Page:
The giant Swiss-style events that dominate the American chess scene typically offer two distinct paths to success, as the co-winners of the top section of last month’s 38th annual American Open in Los Angeles neatly demonstrated.
Czech GM Pavel Blatny surged out of the box with four wins and a draw in the first five games, forcing the rest of the strong 47-player field to play catch-up as he eased home with three draws. Belarus GM Yuri Shulman, by contrast, was forced to mount a furious late-round comeback after an upset loss to California master Reynaldo del Pilar.
The two wound up tied for first at 6-2, ahead of a GMs Alex Yermolinsky, Grigory Serper and three other players.
Despite being forced to scramble, Shulman showed impeccable timing in his win over Russian IM Nikolai Andrianov, landing a stinging blow just one move before his opponent could consolidate his defense. The result: a mating attack that finally runs the Black king to ground in the center of the board.
In a Czech Benoni, Andrianov apparently believes the closed nature of the position gives him the luxury of chasing after annoying White pieces, spending several moves in an effort to trade off first the White bishop on e3 and then the knight on g5.
But the maneuvering costs him several moves and the right to castle king-side, and Shulman presses his development edge with 16. f4 Nd7 17. Nb5! Qb8 (essentially putting both the queen and rook out of play, but 17…Qb6 18. a4 a5 19. f5 leaves White free to pursue his king-side ambitions while Black has a wealth of weak spots to defend) 18. fxe5 Nxe5 19. Rf6 Ke7 (the White central pawns dominate on 19…Ng4 20. Nxd6+ Kf8 21. Qf3! Nxf6 22. Qxf6 Qd8 23. Qxd8+ Rxd8 24. Nxb7 Rb8 25. Nxc5 Rxb2 26. Rd1) 20. Raf1 Ng4 (see diagram).
Despite his dawdling, Black will consolidate easily if White retreats with 21. R6f4? Ne5 22. b3 a6 23. Nc3 Qc7, unwinding his queen-side. White instead presses forward on 21. e5! Nxf6 22. exf6+ Kf8 (Kd7? 23. Qe7+ Kc8 24. Qe8 mate) 23. Qe7+ Kg8 24. Nc7, winning back the exchange and leaving White with a dominating game.
The miserably placed Black forces simply can’t organize a coherent defense: 24…Rh8 (Qd8 25. Nxa8 Qxa8 26. Re1 Rh6 27. Re6! Qf8 28. Rxd6 Qxe7 29 fxe7 wins) 25. Re1 Qf8 26. Nxa8 Qxa8 27. Qd7! (threatening the lethal 28. Re8) Kh7 28. Qxf7+ Kh6 29. Qg7+.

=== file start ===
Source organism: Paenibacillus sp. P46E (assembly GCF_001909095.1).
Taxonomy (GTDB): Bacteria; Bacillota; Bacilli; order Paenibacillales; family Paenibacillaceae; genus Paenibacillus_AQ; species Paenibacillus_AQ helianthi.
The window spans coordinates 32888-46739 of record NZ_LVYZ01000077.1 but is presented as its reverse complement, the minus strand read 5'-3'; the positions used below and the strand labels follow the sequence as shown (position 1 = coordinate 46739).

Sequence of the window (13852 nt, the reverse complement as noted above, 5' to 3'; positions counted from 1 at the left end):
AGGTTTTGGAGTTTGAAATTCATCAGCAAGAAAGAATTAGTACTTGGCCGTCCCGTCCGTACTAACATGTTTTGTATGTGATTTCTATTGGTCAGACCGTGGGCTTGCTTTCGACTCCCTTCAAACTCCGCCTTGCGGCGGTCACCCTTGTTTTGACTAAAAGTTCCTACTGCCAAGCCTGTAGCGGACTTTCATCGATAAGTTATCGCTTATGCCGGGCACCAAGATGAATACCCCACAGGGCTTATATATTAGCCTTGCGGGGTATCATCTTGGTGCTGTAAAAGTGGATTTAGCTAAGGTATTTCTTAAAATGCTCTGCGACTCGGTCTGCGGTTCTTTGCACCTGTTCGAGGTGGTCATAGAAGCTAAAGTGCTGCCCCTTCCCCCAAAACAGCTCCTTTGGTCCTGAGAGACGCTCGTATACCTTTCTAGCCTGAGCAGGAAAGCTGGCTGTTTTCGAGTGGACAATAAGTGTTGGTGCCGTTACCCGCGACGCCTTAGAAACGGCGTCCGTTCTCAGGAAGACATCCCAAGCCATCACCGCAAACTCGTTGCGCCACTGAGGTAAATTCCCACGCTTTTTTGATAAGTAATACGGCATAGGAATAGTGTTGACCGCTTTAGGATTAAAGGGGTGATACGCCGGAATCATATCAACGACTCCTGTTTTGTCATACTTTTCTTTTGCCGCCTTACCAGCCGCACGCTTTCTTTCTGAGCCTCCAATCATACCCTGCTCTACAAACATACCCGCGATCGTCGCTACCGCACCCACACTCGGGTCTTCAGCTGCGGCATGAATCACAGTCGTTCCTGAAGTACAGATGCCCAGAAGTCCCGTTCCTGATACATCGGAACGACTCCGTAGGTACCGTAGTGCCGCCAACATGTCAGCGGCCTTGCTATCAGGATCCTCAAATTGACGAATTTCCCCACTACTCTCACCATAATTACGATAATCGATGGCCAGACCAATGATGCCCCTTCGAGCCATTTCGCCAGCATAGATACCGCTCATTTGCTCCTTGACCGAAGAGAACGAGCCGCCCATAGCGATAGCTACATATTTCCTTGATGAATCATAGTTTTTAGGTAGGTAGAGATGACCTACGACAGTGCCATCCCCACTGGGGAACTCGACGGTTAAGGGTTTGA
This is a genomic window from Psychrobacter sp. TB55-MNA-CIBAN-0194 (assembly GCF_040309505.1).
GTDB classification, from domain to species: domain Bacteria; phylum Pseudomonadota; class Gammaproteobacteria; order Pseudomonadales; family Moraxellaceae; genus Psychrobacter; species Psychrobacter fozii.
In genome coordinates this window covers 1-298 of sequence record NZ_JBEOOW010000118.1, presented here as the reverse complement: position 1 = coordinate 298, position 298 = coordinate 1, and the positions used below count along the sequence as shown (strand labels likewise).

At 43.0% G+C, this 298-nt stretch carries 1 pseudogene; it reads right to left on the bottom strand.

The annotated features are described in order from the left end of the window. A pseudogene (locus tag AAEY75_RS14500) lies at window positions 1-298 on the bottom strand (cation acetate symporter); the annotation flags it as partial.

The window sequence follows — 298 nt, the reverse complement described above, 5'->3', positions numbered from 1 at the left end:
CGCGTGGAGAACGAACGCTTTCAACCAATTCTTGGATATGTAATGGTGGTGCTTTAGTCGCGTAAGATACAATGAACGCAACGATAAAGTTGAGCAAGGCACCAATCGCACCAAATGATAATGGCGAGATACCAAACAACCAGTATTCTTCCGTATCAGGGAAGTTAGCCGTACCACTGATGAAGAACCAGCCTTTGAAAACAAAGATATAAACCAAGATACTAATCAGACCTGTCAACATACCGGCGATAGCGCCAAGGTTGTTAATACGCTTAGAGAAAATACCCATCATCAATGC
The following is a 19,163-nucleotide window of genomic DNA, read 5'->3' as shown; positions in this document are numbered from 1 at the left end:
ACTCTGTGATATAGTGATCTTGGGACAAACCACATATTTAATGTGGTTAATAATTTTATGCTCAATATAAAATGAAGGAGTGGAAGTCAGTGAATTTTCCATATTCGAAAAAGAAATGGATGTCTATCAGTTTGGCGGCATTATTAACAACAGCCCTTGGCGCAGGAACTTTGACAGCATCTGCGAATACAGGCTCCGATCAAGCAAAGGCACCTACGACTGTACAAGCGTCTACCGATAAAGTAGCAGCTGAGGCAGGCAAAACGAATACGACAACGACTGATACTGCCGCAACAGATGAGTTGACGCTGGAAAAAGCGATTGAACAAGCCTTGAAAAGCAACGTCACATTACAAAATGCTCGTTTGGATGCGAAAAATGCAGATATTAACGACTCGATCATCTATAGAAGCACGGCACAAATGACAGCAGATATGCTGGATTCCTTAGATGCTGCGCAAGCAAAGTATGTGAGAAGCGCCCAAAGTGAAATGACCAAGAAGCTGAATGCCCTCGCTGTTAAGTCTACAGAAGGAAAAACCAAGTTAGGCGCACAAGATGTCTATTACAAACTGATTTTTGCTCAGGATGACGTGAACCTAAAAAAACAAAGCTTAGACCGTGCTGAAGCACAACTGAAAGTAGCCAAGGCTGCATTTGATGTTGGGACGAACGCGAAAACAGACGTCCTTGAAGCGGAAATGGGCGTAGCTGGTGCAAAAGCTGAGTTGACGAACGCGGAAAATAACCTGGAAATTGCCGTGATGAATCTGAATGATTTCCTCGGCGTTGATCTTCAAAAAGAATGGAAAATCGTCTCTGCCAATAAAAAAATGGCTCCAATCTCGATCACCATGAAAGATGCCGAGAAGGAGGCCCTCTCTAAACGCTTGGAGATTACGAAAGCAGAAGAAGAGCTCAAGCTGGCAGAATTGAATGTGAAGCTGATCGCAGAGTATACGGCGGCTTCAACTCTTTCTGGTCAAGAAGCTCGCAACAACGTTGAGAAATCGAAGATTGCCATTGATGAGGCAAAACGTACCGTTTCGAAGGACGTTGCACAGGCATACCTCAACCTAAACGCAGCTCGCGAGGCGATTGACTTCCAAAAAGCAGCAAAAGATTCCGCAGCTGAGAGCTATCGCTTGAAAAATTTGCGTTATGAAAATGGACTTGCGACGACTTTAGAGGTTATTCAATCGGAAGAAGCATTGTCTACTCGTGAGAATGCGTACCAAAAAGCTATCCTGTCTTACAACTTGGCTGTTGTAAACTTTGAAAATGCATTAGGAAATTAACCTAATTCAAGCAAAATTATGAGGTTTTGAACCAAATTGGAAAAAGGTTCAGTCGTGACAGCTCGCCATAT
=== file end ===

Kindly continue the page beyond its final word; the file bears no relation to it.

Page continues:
Flushed out of the pocket, the Black king is soon sacked: 29…Kg5 30. h4+! Kf5 (Kxh4 31. Qxg6 Qc8 32. Re4+ Qg4 33. Kh2 Qxe4 34. g3 mate) 31. Qd7+ Kf4 32. Kf2!, a quiet move that sets up the unstoppable 33. g3 mate; Andrianov resigned.
Young California master Varuzhan Akobian, recent winner of the 2002 Samford Fellowship, finished just out of the money in Los Angeles at 5½-2½, but he did pull off a nice finish in his game against Armenian IM Andranik Matikozian. In a King’s Indian Attack, the two players set up offensives on opposite wings, and the only question is who will break through first.
Matikozian may have thought his opponent snatched a poisoned pawn on 27. Qd7 Qb6+ 28. Nd4 Qxb2! 29. Rb1, as any queen retreat exposes the Black pawn on b7. But Akobian had seen a little further with the instantly decisive 29…Rh1+!.
Now 30. Bxh1 leaves h3 uncovered, and the Black knight and queen will combine to deliver mate: 30…Nh3+ 31. Kf1 Qf2 mate. White resigned.
Arlington Chess Club head John Campbell is justifiably proud of our third and final game today, played at the U.S. Senior Open, held last month in Ventura, Calif. NM Stephen L. Jones and IM Anthony Saidy tied for first in the 92-player event. Campbell’s victim was Neil Bershad, a Class A player from California.
Black’s eccentric opening setup cedes White a big spatial advantage and the prospects of a king-side attack, but Bershad hasn’t made any fatal mistakes until 11. Ng5 g6? (Bxg5 12. fxg5 Rxf1+ 13. Qxf1 is certainly playable for Black) 12. Nxh7!.
Declining the sacrifice with 12…Rf7 13. Nxf6+ Qxf6 14. Be3 isn’t pleasant, but the consequences of accepting are even more drastic: 12…Kxh7 13. Qh5+ Kg8 14. Qxg6+ Ng7 15. Rf3 Bh4 (losing, but so does 15…Bxd4 16. Rh3 Rf5 17. g4 Qe8 18. gxf5) 16. Qh7+ Kf7 17. Bg6+.
It’s over after 17…Kf6 18. Ne4+ Ke7 19. Qxg7+ Rf7 20. Qxf7 mate. Black resigned.
38th American Open, Los Angeles, November 2002
1. d4Nf617. Nb5Qb8
2. c4c518. fxe5Nxe5
3. d5e519. Rf6Ke7
4. Nc3d620. Raf1Ng4
5. e4g621. e5Nxf6
6. Be2Bg722. exf6+Kf8
7. Bg5h623. Qe7+Kg8
8. Be3h524. Nc7Rh8
9. Nf3Bh625. Re1Qf8
10. Bxh6Rxh626. Nxa8Qxa8
11. Qd2Rh827. Qd7Kh7
12. 0-0Bg428. Qxf7+Kh6
13. Ng5Bxe229. Qg7+Kg5
14. Qxe2Nh730. h4+Kf5
15. Nxh7Rxh731. Qd7+Kf4
16. f4Nd732. Kf2Black
38th American Open, Los Angeles, November 2002
1. Nf3d516. Re1Ne6
2. g3Nf617. Nb3Nh7
3. Bg2c618. Be3Nhg5
4. 0-0Bg419. Qe2Nf4
5. d3Nbd720. Bxf4exf4
6. Nbd2e521. f3Bxf5
7. e4dxe422. gxf5Rd6
8. dxe4Qc723. Rad1Rdh6
9. h3Bh524. Qd3Bd6
10. g4Bg625. a5Bb4
11. Nh4Nc526. c3Bxa5
12. Nf5h527. Qd7Qb6+
13. Qf3hxg428. Nd4Qxb2
14. hxg40-0-029. Rb1Rh1+
15. a4Kb8White resigns
U.S. Senior Open, Ventura, Calif., November 2002
1. e4d610. exf6Bxf6
2. d4Nd711. Ng5g6
3. Nc3e612. Nxh7Kxh7
4. f4Nb613. Qh5+Kg8
5. Nf3Be714. Qxg6+ Ng7
6. Bd3Nf615. Rf3Bh4
7. 0-00-016. Qh7+Kf7
8. Kh1Ne817. Bg6+Black
David R. Sands can be reached at 202/636-3178 or by e-mail at firstname.lastname@example.org.